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Copyright © 2019 LBS Photography Awards

Winner: Story Award 2018

Africa Living Without Electricity

Pascal Maitre

“Africa cannot continue to enlighten other continents with its resources remaining hidden in the dark.”

  Macky Sall, President of Senegal, 20/09/2016, New York.

620 million Africans live without electrical power.

 

Not only do electricity shortages in Africa represent a major obstacle for the continent’s growth, development and industrialisation, but they also put a threat on health and security. We've all once had the chance to see the awe-inspiring composite satellite imagery that maps night light emissions from the Earth's surface. Created from superimposed photography on clear night skies, this nighttime view reveals an "overly lit" Northern Hemisphere, prompting discussions about light pollution. Next to it, Africa seems "shut off", in total darkness except for a few tiny pockets of light. Yet the African continent has limitless resources – sunlight, wind and water – that would enable it to produce electricity on a large scale! This is one of Africa's paradoxes.

 

"When Africa will be better lit, the world will look at it differently"

 

Merely 25% of the inhabitants of sub-Saharan Africa have access to electricity, and on an irregular basis. This number drops to 8% in rural zones. 48 African countries counting 800 million inhabitants generate the electricity equivalent to Spain, which has a population of 45 million. With a population projected to reach 2 billion in 2030, such fast growth becomes a tragedy when electricity production doesn’t keep up. This battle seems lost in advance as each year sees an additional 10 million people without electricity access.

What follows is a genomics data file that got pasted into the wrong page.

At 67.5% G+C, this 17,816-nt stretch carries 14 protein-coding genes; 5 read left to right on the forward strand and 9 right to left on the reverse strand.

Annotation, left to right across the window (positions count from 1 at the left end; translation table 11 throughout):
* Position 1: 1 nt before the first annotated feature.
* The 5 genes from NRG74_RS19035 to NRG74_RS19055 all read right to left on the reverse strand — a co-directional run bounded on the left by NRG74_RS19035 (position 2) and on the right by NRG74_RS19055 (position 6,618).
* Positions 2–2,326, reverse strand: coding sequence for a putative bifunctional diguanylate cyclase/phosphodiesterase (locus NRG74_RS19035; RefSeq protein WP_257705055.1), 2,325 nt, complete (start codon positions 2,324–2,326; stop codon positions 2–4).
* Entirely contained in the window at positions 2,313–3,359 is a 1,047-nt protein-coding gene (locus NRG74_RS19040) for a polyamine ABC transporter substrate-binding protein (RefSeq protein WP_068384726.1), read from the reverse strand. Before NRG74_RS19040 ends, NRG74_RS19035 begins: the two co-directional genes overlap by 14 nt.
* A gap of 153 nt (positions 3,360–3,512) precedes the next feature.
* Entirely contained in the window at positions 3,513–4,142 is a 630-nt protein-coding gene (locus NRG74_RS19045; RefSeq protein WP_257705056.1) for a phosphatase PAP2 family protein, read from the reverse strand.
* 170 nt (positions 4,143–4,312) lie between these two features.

Blackouts and load shedding (deliberate shutdowns to prevent the failure of the entire system) are one of the major concerns of urban Africans, not to mention the biggest subject of discussion and anger amongst inhabitants of both big and small cities.

 

Shortages and reduced access to electricity:

 

Lower the quality of life of populations

Affect the proper functioning of clinics and hospitals

Cause important sanitary issues, which can spread diseases like Ebola

Make night-time studying impossible

Favour the utilisation of kerosene lamps, which can harm the eyes with smoke emissions and even cause death from accidental fires

Inhibit Africa's long-needed industrialisation developments

Increase security issues and social tension